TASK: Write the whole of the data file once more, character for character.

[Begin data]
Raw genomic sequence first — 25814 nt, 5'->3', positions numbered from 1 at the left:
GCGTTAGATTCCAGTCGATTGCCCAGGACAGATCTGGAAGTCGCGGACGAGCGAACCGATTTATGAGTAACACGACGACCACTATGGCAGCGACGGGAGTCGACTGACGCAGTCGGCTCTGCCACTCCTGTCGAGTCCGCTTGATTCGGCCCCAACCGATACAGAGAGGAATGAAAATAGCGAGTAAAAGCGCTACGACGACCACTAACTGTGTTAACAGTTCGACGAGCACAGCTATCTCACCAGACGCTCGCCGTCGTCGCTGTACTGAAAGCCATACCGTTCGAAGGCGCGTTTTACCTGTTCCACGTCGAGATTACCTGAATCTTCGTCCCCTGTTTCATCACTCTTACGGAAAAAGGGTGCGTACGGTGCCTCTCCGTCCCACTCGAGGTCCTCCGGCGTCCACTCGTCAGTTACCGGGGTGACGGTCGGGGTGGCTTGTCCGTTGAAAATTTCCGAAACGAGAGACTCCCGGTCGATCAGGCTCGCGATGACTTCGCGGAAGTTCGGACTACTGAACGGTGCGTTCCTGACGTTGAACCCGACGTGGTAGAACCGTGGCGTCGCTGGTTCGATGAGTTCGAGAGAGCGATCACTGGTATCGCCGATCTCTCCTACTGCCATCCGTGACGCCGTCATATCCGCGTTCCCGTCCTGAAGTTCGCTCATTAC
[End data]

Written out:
Raw genomic sequence first — 25814 nt, 5'->3', positions numbered from 1 at the left:
GCGTTAGATTCCAGTCGATTGCCCAGGACAGATCTGGAAGTCGCGGACGAGCGAACCGATTTATGAGTAACACGACGACCACTATGGCAGCGACGGGAGTCGACTGACGCAGTCGGCTCTGCCACTCCTGTCGAGTCCGCTTGATTCGGCCCCAACCGATACAGAGAGGAATGAAAATAGCGAGTAAAAGCGCTACGACGACCACTAACTGTGTTAACAGTTCGACGAGCACAGCTATCTCACCAGACGCTCGCCGTCGTCGCTGTACTGAAAGCCATACCGTTCGAAGGCGCGTTTTACCTGTTCCACGTCGAGATTACCTGAATCTTCGTCCCCTGTTTCATCACTCTTACGGAAAAAGGGTGCGTACGGTGCCTCTCCGTCCCACTCGAGGTCCTCCGGCGTCCACTCGTCAGTTACCGGGGTGACGGTCGGGGTGGCTTGTCCGTTGAAAATTTCCGAAACGAGAGACTCCCGGTCGATCAGGCTCGCGATGACTTCGCGGAAGTTCGGACTACTGAACGGTGCGTTCCTGACGTTGAACCCGACGTGGTAGAACCGTGGCGTCGCTGGTTCGATGAGTTCGAGAGAGCGATCACTGGTATCGCCGATCTCTCCTACTGCCATCCGTGACGCCGTCATATCCGCGTTCCCGTCCTGAAGTTCGCTCATTAC